President Bashar al-Assad has come under growing criticism over the crackdown on opposition protests [EPA]

Syrian security forces have opened fire at protesters in Deir ez-Zor, Idlib and Deraa after Friday prayers, according to media reports.

Al Arabiya television said on Friday there were also demonstrations in the central city of Homs and the western city of Latakia.

Earlier, Syrian security forces killed at least 11 people in raids near the Lebanon border and in the country's Sunni tribal heartland.

Rights activists also said forces shot dead a man and a woman as they pursued a crackdown on a protest ahead of Ramadan Friday prayers.

The man was killed early on Friday while trying to flee when security forces began arresting residents in the Damascus suburb of Saqba, Rami Abdel Rahman, head of the Britain-based Syrian Observatory for Human Rights, told the AFP news agency.

Nightly Ramadan prayers, or 'tarawih', which follow the breaking of the fast, have given more Syrians a focus for daily protest marches against 41 years of Bashar al-Assad family rule over the country of 20 million, activists said.

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Syrian authorities have expelled most independent journalists since the five-month-old uprising against the government of al-Assad began, making it difficult to verify reports from both sides.

The crackdown came a day after Hillary Clinton, the US secretary of state, urged nations around the world to step up pressure on al-Assad to curtail his government's brutal crackdown on protests.

In a televised interview on Thursday, Clinton suggested that China and India impose energy sanctions on Syria.

Clinton also urged Russia to stop selling arms to Damascus, which has bought arms from Moscow for decades.

She said in the interview with broadcasters that the US has been "very clear" in its statements about al-Assad's loss of legitimacy.

"But it's important that it's not just the American voice. And we want to make sure those voices are coming from around the world," Clinton said.

"What we really need to do to put the pressure on Assad is to sanction the oil and gas industry. And we want to see Europe take more steps in that direction.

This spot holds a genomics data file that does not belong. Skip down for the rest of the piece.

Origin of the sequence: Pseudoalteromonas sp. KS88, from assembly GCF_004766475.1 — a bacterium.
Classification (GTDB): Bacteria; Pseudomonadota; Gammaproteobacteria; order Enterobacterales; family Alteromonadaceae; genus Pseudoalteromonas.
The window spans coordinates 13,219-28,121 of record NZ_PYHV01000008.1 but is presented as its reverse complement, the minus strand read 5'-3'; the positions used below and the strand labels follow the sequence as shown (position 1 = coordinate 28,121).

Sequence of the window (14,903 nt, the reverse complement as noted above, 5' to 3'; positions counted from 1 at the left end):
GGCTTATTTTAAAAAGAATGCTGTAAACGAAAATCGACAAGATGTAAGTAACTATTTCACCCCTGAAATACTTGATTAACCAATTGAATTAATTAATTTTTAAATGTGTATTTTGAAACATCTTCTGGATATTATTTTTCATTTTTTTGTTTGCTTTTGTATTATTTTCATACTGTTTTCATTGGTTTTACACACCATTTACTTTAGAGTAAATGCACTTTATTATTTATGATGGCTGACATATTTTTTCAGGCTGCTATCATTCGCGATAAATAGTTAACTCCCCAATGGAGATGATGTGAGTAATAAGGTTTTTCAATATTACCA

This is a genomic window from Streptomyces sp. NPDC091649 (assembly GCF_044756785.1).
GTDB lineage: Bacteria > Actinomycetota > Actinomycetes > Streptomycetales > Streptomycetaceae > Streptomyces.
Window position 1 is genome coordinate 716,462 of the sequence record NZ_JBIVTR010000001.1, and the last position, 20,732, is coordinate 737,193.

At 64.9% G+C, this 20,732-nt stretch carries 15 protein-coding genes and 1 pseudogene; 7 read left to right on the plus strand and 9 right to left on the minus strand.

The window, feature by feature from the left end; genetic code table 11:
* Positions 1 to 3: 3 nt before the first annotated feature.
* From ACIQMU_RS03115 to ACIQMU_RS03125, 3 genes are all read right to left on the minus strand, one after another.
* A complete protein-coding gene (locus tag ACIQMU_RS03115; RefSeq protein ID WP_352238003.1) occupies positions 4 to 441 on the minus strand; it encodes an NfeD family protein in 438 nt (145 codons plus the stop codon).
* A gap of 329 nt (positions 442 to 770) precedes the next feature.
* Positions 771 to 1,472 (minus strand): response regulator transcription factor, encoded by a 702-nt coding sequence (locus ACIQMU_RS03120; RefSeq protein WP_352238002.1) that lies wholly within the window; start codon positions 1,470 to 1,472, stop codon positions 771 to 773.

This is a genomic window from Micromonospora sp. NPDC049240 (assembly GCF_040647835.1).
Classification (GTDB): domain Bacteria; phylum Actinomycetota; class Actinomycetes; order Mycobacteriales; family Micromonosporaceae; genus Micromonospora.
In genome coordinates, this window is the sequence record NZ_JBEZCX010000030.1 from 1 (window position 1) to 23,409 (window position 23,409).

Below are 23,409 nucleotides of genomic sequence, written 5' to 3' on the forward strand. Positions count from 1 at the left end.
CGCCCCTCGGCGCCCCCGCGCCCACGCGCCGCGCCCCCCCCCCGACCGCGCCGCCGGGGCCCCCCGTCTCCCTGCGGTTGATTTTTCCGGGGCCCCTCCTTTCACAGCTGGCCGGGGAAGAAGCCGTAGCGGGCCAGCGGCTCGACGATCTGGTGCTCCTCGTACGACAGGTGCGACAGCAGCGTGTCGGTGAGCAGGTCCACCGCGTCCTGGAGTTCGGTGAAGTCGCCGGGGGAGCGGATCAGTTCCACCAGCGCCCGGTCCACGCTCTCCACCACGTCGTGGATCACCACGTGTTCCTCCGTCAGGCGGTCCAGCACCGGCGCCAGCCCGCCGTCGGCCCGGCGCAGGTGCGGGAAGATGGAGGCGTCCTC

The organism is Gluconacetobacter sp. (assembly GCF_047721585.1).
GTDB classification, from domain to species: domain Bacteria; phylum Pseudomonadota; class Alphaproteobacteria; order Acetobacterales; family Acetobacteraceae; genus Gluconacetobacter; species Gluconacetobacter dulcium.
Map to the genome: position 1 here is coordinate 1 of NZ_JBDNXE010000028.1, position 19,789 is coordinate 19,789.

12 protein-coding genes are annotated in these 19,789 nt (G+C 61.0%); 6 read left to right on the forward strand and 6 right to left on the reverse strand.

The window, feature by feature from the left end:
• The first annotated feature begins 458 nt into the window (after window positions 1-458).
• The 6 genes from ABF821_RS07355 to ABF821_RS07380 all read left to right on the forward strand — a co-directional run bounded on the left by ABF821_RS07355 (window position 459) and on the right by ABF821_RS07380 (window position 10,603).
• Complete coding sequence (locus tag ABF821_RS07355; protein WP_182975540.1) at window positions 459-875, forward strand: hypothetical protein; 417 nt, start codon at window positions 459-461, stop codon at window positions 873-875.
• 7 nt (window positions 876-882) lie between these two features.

"And we want China to take steps with us. We want to see India, because India and China have large energy investments inside of Syria. We want to see Russia cease selling arms to the Assad regime," the top US diplomat said.

Clinton's spokeswoman, Victoria Nuland, told reporters earlier that she did not know when Russia last made an arms delivery to Syria.

But when asked if Washington had asked Russia to stop arms sales, Nuland replied: "We have repeatedly, yes, and over many, many years and more than one administration."

Clinton, meanwhile, welcomed the fact that China and Russia, after refusing to condemn Syria, backed a UN Security Council statement last week denouncing the regime's crackdown.

Call for united opposition

Clinton added that an organised opposition was also needed to pressure al-Assad, adding that the US had been encouraging the opposition to unite.

"There are Syrian opposition figures outside of Syrian and inside," she said.

"But there's no address for the opposition. There is no place that any of us who wish to assist can go.

"There are many communities, minority communities within Syria who are frankly saying the devil we know is better than the devil we don't.

"So part of what we've been doing is to encourage the opposition to adopt a kind of unified agenda rooted in democratic change.

"So if you're a Christian, if you're a Kurd, if you're a Druze, if you're an Alawite, if you're a Sunni, inside Syria there'll be a place for you in the future."

Clinton's comments followed a visit by Turkey's foreign minister to Syria who held talks with officials on how to end the unrest. Turkey, Syria's powerful northern neighbour, and Arab nations have called for the attacks on civilians to stop.

Source: Al Jazeera and agencies